SUMMARY JUDGMENT STANDARD Federal Rule of Civil Procedure 56(c) states that rendering summary judgment against a party is proper "if the pleadings, the discovery and disclosure materials on file, and any affidavits show that there is no genuine issue as to any material fact and that the movant is entitled to judgment as a matter of law." When considering a summary judgment motion, the Court "must view the evidence `in the light most favorable to the nonmoving party.'" Sappington v. Skyjack, Inc., 512 F.3d 440, 445 (8th Cir. 2008) (quoting F.D.I.C. v. Bell, 106 F.3d 258 (8th Cir. 1997)). Nevertheless, the "`nonmovant must present more than a scintilla of evidence and must advance specific facts to create a genuine issue of material fact for trial.'" Id. (quoting F.D.I.C. v. Bell, 106 F.3d 258 (8th Cir. 1997)). There must be evidence on which the jury could reasonably find for the nonmovant. Anderson v. Liberty Lobby, Inc., 477 U.S. 242, 252, 106 S. Ct. 2505 (1986). DISCUSSION Ms. Williams claims that Georgia-Pacific discriminated against her because of her disability, which is a violation of the Americans with Disabilities Act ("ADA"). See 42 U.S.C. § 12112(a). Specifically, Ms. Williams argues that she was able to perform her essential job functions with a reasonable accommodation and that Georgia-Pacific refused to accommodate her. Under the ADA, an employer is required to provide reasonable accommodations to the known physical or mental limitations of an otherwise qualified employee with a disability, unless the requisite accommodation would impose an undue hardship on the employer's business. See 42 U.S.C. § 12112(b)(5)(A). When a plaintiff claims that an employer failed to make a reasonable accommodation, a modified burden-shifting analysis is appropriate. Brannon v. Luco Mop Co., 521 F.3d 843, 848 (8th Cir. 2007). "Under the modified burden-shifting approach, the employee `must first make a facial showing that he has an ADA disability and that he has suffered [an] adverse employment action.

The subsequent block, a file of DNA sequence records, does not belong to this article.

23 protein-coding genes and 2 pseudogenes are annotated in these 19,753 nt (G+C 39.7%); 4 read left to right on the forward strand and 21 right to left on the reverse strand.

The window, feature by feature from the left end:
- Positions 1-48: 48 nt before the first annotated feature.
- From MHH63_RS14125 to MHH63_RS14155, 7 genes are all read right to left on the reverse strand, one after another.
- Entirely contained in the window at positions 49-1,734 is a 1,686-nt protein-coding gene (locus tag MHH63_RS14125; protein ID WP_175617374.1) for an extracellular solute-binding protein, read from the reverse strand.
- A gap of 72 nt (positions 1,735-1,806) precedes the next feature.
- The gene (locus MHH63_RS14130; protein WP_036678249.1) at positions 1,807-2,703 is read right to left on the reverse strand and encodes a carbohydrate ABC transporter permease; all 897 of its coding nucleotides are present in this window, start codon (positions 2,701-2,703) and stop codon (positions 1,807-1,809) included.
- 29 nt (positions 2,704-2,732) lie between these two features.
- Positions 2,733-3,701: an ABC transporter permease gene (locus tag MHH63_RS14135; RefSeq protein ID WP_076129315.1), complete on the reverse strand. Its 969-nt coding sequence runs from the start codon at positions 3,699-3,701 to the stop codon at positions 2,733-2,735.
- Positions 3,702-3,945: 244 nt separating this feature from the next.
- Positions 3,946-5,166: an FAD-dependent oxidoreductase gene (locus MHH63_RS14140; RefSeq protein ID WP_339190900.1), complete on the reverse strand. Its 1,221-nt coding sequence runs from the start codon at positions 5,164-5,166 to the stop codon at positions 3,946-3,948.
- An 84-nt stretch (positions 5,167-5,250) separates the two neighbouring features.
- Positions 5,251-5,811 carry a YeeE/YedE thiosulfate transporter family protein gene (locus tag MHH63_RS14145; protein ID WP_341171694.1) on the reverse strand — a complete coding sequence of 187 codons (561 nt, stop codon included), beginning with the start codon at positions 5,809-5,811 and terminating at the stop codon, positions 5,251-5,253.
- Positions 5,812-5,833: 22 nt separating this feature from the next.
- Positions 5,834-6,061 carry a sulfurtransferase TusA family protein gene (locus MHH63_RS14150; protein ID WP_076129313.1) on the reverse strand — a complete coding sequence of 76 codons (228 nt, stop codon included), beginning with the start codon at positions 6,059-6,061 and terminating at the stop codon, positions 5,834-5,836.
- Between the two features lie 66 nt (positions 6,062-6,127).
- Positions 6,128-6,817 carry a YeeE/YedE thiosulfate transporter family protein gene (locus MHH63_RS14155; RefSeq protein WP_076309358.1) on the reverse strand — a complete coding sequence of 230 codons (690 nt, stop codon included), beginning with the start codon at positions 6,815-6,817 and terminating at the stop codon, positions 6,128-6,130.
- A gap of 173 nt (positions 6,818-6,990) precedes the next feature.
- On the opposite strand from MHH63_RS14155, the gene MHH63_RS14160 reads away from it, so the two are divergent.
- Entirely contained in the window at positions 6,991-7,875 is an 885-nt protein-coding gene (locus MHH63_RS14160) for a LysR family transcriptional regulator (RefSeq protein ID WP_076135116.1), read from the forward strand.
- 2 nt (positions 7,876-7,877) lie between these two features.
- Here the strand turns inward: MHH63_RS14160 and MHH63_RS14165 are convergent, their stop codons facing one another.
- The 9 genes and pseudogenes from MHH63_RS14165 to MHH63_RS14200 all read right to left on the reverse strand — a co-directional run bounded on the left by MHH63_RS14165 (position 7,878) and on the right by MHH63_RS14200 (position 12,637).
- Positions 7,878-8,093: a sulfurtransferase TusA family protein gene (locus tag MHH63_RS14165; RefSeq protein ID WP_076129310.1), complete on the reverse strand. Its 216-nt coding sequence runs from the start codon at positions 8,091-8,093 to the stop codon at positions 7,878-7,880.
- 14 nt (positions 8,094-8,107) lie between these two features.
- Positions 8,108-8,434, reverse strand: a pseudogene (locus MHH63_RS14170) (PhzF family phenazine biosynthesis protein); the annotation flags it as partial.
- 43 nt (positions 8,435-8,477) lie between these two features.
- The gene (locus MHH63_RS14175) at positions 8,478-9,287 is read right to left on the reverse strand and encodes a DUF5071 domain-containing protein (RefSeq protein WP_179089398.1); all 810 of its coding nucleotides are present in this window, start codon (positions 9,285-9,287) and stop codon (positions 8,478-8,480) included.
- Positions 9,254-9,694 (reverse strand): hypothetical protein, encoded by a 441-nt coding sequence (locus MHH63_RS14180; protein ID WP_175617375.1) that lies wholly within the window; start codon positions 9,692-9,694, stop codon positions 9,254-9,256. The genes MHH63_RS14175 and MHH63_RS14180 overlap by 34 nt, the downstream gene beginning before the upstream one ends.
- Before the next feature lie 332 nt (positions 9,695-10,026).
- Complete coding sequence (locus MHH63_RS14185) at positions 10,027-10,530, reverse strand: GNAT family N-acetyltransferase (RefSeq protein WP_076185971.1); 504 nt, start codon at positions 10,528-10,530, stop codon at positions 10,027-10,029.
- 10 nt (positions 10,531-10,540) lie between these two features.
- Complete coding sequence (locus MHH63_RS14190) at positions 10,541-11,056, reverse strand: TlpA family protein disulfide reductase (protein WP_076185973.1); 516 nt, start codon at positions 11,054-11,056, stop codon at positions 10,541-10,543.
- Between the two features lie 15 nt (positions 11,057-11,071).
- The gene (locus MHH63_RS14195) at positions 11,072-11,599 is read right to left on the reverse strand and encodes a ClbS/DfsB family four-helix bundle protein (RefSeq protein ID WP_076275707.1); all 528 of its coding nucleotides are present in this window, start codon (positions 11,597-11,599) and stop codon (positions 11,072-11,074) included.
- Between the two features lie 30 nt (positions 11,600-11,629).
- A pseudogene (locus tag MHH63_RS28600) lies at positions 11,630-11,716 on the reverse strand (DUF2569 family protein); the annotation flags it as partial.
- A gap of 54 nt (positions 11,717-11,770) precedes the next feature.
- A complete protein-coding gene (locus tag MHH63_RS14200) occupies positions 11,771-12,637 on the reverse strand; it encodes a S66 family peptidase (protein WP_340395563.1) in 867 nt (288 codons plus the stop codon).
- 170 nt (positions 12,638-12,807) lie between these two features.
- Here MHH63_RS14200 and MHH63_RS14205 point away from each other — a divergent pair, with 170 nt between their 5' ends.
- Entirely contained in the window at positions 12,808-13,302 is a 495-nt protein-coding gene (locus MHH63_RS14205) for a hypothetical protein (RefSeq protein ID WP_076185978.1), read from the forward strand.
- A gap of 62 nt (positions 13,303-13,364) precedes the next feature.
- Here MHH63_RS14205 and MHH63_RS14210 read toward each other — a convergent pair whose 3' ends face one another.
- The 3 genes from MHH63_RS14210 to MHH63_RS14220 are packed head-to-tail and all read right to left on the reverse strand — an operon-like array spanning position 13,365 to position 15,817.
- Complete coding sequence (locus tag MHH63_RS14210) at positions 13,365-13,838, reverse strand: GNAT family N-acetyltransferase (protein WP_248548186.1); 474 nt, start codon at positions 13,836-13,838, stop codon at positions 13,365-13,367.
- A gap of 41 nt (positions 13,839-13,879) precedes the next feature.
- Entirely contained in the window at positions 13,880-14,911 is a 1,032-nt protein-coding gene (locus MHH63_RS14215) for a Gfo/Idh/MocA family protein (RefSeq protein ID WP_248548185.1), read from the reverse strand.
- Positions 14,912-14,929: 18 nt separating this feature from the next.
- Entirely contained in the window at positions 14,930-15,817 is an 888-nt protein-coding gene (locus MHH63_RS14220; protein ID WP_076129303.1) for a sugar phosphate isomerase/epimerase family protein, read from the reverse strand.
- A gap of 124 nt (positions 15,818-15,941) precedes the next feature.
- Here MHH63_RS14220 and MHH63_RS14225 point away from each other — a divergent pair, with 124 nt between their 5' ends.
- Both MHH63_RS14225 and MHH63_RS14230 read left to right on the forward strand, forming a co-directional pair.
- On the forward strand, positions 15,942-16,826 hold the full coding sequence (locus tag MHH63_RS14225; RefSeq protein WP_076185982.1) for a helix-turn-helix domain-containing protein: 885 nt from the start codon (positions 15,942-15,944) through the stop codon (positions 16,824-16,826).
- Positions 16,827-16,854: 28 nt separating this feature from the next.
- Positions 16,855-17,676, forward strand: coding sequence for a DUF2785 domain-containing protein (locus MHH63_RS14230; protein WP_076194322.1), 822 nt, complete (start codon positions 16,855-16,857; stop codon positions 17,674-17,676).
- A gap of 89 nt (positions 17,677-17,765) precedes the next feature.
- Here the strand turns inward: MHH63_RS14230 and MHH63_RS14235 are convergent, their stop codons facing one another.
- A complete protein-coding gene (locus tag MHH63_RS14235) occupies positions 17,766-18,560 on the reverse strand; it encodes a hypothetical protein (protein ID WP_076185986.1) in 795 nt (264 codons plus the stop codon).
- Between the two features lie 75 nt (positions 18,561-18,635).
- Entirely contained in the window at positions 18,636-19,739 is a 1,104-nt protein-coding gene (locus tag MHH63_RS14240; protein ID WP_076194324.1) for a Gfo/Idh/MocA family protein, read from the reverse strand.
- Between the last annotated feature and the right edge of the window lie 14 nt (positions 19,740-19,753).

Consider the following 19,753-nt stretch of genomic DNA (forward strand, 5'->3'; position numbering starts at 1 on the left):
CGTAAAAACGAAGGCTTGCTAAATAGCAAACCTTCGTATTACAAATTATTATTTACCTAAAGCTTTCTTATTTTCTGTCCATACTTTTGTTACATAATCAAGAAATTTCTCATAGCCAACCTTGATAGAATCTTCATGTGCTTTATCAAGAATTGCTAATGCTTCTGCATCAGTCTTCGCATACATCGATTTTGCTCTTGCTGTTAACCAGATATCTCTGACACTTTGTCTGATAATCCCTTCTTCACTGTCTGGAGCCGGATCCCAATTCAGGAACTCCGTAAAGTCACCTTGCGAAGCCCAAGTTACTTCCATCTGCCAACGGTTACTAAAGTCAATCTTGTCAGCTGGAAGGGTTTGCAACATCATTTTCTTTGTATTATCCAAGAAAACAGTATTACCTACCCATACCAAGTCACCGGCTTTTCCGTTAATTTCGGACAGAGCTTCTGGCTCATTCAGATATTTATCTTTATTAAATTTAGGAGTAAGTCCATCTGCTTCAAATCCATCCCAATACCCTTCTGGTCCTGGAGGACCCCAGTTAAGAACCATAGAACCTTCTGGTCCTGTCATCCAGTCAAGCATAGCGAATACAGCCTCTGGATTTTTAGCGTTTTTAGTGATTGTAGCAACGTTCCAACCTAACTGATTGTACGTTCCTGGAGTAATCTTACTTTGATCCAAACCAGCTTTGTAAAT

Then he must make a facial showing that he is a qualified individual.'" Id. (quoting Fenney v. Dakota, Minn. & E. R.R. Co., 327, F.3d 707, 712 (8th Cir. 2003)). "`To be a qualified individual under the ADA, an employee must meet the following requirements: (1) possess the requisite skill, education, experience, and training for his position, and (2) be able to perform the essential job functions, with or without reasonable accommodations.'" Id. (quoting Fenney, 327 F.3d at 712). If an employee claims that he is able to perform the essential functions of the job with a reasonable accommodation, the employee must make a facial showing that a reasonable accommodation is possible. Id. (quoting Fenney, 327 F.3d at 712). Once the employee has made that facial showing, "`the burden shifts to the employer to show that it is unable to accommodate the employee.'" Id. (quoting Fenney, 327 F.3d at 712). Ms. Williams's claim fails because she does not make a prima facie showing that she was a qualified individual under the ADA. Specifically, she fails to show that her request for an accommodations were reasonable accommodations that would permit her to perform the essential functions of the Utility position. Essential functions include "the fundamental job duties of the employment position the individual with a disability holds or desires." 29 C.F.R. § 1630.2(n)(1). An employer's judgment and written job descriptions are highly probative in determining the essential job functions of a position. 29 C.F.R. § 1630.2(n)(3). Georgia-Pacific's written job description for a Utility includes as essential functions daily sweeping and cleaning up of wood scraps, operating the regrader, and operating every other machine in the Dryer Department for the purpose of temporarily relieving the machine operators when they go on break. Georgia-Pacific's Utility Job Requirements Form states that the person in the Utility position will not sit for more than one hour per day and describes the functions of the Utility position as requiring the following activities on a frequent basis: standing,